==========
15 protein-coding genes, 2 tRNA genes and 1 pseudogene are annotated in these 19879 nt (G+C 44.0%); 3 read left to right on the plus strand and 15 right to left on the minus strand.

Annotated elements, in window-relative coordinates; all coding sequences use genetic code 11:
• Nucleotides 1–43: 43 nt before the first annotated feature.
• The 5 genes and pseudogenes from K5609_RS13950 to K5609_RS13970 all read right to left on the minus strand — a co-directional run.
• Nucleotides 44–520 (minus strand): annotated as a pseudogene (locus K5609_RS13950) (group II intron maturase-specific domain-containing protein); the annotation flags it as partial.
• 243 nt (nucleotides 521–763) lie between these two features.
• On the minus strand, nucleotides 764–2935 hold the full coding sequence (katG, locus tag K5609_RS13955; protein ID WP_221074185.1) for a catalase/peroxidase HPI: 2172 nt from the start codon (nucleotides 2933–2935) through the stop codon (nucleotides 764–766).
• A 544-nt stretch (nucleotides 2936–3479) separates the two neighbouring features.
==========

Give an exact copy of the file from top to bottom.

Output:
15 protein-coding genes, 2 tRNA genes and 1 pseudogene are annotated in these 19879 nt (G+C 44.0%); 3 read left to right on the plus strand and 15 right to left on the minus strand.

Annotated elements, in window-relative coordinates; all coding sequences use genetic code 11:
• Nucleotides 1–43: 43 nt before the first annotated feature.
• The 5 genes and pseudogenes from K5609_RS13950 to K5609_RS13970 all read right to left on the minus strand — a co-directional run.
• Nucleotides 44–520 (minus strand): annotated as a pseudogene (locus K5609_RS13950) (group II intron maturase-specific domain-containing protein); the annotation flags it as partial.
• 243 nt (nucleotides 521–763) lie between these two features.
• On the minus strand, nucleotides 764–2935 hold the full coding sequence (katG, locus tag K5609_RS13955; protein ID WP_221074185.1) for a catalase/peroxidase HPI: 2172 nt from the start codon (nucleotides 2933–2935) through the stop codon (nucleotides 764–766).
• A 544-nt stretch (nucleotides 2936–3479) separates the two neighbouring features.